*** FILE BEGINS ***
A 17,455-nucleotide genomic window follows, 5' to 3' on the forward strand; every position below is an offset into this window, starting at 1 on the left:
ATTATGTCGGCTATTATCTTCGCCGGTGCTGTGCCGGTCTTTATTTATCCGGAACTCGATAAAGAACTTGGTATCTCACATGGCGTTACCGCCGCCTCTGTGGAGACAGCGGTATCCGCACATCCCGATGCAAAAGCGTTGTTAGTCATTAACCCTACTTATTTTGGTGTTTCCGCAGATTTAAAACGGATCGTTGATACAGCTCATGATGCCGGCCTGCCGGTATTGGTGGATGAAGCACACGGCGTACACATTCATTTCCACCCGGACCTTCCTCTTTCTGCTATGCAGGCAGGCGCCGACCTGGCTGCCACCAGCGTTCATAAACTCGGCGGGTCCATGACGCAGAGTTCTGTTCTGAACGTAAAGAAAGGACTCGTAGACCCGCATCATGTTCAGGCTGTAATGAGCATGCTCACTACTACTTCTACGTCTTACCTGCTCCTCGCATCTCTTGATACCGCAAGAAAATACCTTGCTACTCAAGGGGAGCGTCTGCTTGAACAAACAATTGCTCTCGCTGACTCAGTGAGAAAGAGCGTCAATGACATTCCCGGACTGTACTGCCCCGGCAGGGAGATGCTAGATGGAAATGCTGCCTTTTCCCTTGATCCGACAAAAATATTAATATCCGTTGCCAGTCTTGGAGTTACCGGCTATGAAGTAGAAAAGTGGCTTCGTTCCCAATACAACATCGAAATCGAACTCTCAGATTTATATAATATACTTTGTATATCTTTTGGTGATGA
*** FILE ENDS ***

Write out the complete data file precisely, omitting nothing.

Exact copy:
A 17,455-nucleotide genomic window follows, 5' to 3' on the forward strand; every position below is an offset into this window, starting at 1 on the left:
ATTATGTCGGCTATTATCTTCGCCGGTGCTGTGCCGGTCTTTATTTATCCGGAACTCGATAAAGAACTTGGTATCTCACATGGCGTTACCGCCGCCTCTGTGGAGACAGCGGTATCCGCACATCCCGATGCAAAAGCGTTGTTAGTCATTAACCCTACTTATTTTGGTGTTTCCGCAGATTTAAAACGGATCGTTGATACAGCTCATGATGCCGGCCTGCCGGTATTGGTGGATGAAGCACACGGCGTACACATTCATTTCCACCCGGACCTTCCTCTTTCTGCTATGCAGGCAGGCGCCGACCTGGCTGCCACCAGCGTTCATAAACTCGGCGGGTCCATGACGCAGAGTTCTGTTCTGAACGTAAAGAAAGGACTCGTAGACCCGCATCATGTTCAGGCTGTAATGAGCATGCTCACTACTACTTCTACGTCTTACCTGCTCCTCGCATCTCTTGATACCGCAAGAAAATACCTTGCTACTCAAGGGGAGCGTCTGCTTGAACAAACAATTGCTCTCGCTGACTCAGTGAGAAAGAGCGTCAATGACATTCCCGGACTGTACTGCCCCGGCAGGGAGATGCTAGATGGAAATGCTGCCTTTTCCCTTGATCCGACAAAAATATTAATATCCGTTGCCAGTCTTGGAGTTACCGGCTATGAAGTAGAAAAGTGGCTTCGTTCCCAATACAACATCGAAATCGAACTCTCAGATTTATATAATATACTTTGTATATCTTTTGGTGATGA